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Ethan Nadelmann, founder of the Drug Policy Alliance, addressed the current state of the War on Drugs Tuesday at Roosevelt University.


Marijuana for everyone: Those in favor of legalization ponder its effect on organized crime

by Tiffany Walden
Feb 09, 2012


Spiderman isn’t the only one who loves Mary Jane, apparently.


The superhero is in competition with 42 percent of the American population who reported their relationship with the plant’s infamous pseudonym to the Drug Policy Alliance.

So why is marijuana still prohibited when 50 percent of America favors making it legal and open drug regulation has the potential to decrease organized crime activity as it did with alcohol in the 1920s?

“In Monterrey and Mexico City, you have the high-end business community saying ‘this is crazy. We can’t deal with these levels of violence anymore,’” said Ethan Nadelmann, executive director of the Drug Policy Alliance, an organization promoting alternatives to the current drug policy in America. “Mexico is like Chicago during the days of prohibition and Al Capone times 50.”

This January the Mexican government updated its drug-related violence numbers to 47,515 killings since late 2006, the New York Times reported. Capone’s alcohol wars resulted in more than 300 deaths throughout the late 1920s, according to reports at the time of his death.

Nadelmann argued that President Richard Nixon’s War on Drugs initiative is a failure, causing the increase in drug-related violence all over the world. He spoke at Roosevelt University’s Illinois Consortium on Drug Policy and Students for Sensible Drug Policy program Tuesday.
Nadelmann presented a “right of access” legalization model to spur discussion. In a drug-ideal world, every person would have the legal right to use a small amount of drugs and obtain these drugs from a single authorized source. This legally regulated source would produce all the drugs and be held accountable for the quality of each drug.

“Organized crime would lose 90 to 95 percent of its profits because everybody would just prefer to go to this other source rather than the black market,” said Nadelmann, founder of the Drug Policy Alliance. “People would know exactly what they would get.”

Folks in favor of legalization agree that large drug cartels thrive financially because of prohibition and its creation of a high-demand underground product, leading to more competition between rival organizations.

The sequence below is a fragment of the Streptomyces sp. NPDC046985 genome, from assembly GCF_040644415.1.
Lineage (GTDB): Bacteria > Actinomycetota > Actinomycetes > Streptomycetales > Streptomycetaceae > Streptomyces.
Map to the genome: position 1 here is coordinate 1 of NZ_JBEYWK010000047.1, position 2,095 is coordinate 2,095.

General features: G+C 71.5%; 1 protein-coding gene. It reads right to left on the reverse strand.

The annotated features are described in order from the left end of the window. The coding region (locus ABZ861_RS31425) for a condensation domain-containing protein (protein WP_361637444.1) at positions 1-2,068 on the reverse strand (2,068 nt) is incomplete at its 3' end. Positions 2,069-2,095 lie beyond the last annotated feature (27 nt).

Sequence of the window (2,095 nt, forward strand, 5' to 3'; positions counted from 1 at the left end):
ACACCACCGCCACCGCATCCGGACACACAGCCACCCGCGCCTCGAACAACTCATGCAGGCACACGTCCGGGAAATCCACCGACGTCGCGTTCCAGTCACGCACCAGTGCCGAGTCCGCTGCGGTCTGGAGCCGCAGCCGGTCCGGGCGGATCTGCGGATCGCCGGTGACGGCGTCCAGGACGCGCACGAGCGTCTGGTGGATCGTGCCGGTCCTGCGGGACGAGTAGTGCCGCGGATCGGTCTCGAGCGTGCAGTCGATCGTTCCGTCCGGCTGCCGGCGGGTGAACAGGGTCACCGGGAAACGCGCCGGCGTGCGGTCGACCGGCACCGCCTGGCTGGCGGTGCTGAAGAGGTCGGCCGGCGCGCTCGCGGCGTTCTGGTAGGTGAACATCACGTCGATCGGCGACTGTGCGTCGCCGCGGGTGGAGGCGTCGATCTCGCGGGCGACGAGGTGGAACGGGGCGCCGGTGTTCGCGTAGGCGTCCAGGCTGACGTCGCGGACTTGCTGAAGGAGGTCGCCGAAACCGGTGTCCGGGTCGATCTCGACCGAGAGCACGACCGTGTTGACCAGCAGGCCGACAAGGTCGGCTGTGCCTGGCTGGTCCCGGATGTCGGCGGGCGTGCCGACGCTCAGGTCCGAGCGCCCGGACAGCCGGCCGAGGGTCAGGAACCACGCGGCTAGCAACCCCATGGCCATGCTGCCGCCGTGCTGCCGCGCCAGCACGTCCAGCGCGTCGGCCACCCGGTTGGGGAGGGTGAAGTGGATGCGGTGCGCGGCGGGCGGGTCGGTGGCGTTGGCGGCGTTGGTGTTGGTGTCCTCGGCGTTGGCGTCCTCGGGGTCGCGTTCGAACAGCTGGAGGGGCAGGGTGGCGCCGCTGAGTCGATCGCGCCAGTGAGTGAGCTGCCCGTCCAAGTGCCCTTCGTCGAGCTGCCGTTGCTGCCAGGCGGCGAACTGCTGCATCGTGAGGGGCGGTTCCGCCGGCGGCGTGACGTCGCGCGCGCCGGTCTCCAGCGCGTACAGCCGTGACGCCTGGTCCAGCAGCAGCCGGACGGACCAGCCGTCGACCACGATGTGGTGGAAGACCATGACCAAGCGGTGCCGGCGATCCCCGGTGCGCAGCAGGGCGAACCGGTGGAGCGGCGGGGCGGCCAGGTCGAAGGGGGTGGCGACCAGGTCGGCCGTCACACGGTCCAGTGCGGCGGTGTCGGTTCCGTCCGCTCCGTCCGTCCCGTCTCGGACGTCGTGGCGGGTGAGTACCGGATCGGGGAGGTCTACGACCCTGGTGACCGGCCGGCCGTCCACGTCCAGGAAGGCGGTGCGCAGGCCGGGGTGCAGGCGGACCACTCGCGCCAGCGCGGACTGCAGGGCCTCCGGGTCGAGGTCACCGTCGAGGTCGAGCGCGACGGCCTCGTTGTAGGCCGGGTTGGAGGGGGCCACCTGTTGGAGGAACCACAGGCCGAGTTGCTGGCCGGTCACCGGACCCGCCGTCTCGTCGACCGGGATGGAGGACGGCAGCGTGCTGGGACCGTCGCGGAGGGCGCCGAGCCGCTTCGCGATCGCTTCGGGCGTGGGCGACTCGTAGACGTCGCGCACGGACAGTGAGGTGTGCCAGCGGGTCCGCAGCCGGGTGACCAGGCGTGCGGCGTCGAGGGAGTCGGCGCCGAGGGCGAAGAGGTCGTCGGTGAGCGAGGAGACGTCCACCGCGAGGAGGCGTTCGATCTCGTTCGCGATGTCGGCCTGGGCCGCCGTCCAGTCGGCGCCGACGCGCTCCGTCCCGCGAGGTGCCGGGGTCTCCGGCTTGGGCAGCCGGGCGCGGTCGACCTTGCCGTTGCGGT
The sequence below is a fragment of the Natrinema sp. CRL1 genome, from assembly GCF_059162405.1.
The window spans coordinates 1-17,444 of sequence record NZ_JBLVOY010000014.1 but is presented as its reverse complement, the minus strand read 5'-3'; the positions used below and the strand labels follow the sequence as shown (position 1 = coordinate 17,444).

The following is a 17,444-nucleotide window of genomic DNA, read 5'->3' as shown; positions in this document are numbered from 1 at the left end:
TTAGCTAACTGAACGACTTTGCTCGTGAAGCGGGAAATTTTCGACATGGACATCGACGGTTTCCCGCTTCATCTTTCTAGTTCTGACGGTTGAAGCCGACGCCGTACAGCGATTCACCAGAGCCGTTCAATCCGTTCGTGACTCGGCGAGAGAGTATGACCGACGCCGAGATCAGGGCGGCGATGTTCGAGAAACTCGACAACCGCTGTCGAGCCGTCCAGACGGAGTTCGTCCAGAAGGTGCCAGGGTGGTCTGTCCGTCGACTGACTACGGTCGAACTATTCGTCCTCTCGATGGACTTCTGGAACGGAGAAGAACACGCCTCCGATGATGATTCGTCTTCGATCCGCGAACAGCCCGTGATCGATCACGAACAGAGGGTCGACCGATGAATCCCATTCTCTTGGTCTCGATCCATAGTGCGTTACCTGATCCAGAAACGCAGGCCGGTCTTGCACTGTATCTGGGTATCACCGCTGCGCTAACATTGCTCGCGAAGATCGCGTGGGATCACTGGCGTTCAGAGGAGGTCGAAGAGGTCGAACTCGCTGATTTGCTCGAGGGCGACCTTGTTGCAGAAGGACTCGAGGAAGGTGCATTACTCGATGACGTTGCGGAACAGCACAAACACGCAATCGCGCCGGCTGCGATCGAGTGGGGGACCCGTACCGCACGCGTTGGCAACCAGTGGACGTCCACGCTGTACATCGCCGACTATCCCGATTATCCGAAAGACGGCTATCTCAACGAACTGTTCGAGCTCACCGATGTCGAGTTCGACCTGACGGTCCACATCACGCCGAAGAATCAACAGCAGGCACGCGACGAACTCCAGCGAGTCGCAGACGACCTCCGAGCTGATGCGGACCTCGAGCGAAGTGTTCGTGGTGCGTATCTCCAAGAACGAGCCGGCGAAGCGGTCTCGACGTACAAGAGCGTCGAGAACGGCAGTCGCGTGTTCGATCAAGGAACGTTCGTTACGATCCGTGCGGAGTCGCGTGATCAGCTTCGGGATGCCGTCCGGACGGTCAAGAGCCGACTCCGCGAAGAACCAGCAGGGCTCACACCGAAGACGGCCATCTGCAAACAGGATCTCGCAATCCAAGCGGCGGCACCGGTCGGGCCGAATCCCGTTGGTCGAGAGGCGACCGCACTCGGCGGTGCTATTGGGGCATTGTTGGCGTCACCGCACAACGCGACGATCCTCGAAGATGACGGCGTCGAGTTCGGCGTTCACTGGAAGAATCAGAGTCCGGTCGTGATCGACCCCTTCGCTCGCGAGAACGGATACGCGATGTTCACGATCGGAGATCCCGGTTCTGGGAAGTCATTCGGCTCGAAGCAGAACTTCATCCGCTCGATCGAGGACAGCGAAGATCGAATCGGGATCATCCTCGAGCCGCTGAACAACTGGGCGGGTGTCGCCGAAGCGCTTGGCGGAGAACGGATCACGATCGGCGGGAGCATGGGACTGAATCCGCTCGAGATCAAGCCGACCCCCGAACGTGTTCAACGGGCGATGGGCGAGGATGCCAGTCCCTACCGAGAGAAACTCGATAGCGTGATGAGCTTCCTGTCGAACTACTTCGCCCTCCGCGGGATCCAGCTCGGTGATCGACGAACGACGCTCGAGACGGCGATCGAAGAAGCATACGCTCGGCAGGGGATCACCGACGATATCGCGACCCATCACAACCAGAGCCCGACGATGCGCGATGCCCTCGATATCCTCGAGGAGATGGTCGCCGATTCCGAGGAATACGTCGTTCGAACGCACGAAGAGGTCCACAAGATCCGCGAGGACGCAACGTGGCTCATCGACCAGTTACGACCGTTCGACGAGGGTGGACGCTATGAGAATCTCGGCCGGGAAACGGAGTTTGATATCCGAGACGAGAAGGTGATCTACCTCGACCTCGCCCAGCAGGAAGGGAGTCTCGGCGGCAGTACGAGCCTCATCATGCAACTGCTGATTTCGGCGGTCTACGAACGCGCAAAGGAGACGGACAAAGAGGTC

“People who don’t have access to a system to address their grievances with each other result to violence,” said Morgan Fox, communications manager at the Marijuana Policy Project, a group focused on the decriminalization of marijuana use.

“Legal businesses deal with the problems in court,” he said.

Jim Gierach, a former Cook County drug prosecutor, said that a Mexican drug cartel recently planted 6,000 marijuana plants within two miles of his suburban home.

“Because there is so much money in the business now, you have people competing for that valuable corner,” said Gierach, a current board member of Law Enforcement Against Prohibition. “Kids drop out of school, join a gang, buy a gun, and fight over who’s going to control that area.”

On the other side of the fence, some anti-legalists see an indirect connection to drug use and crime. The National Center for Victims of Crime stated that more than half of all arrestees test positive for illegal drugs. The center is a nonprofit organization advocating for victims’ rights.

“Many addicts commit crimes to get money to buy drugs,” a statement on the center’s website.

The 2004 Department of Justice survey of inmates shows that 32 percent of state prisoners and 26 percent of federal prisoners said that they were under the influence of drugs while committing their current offense.

Gierach said that ending drug prohibition would eliminate the profit motive that is the main driver of the illegal drug industry’s success. Even with the money gone, he said that drug cartels wouldn’t completely go away.

“Eliminate the source of money that buys the guns,” he said.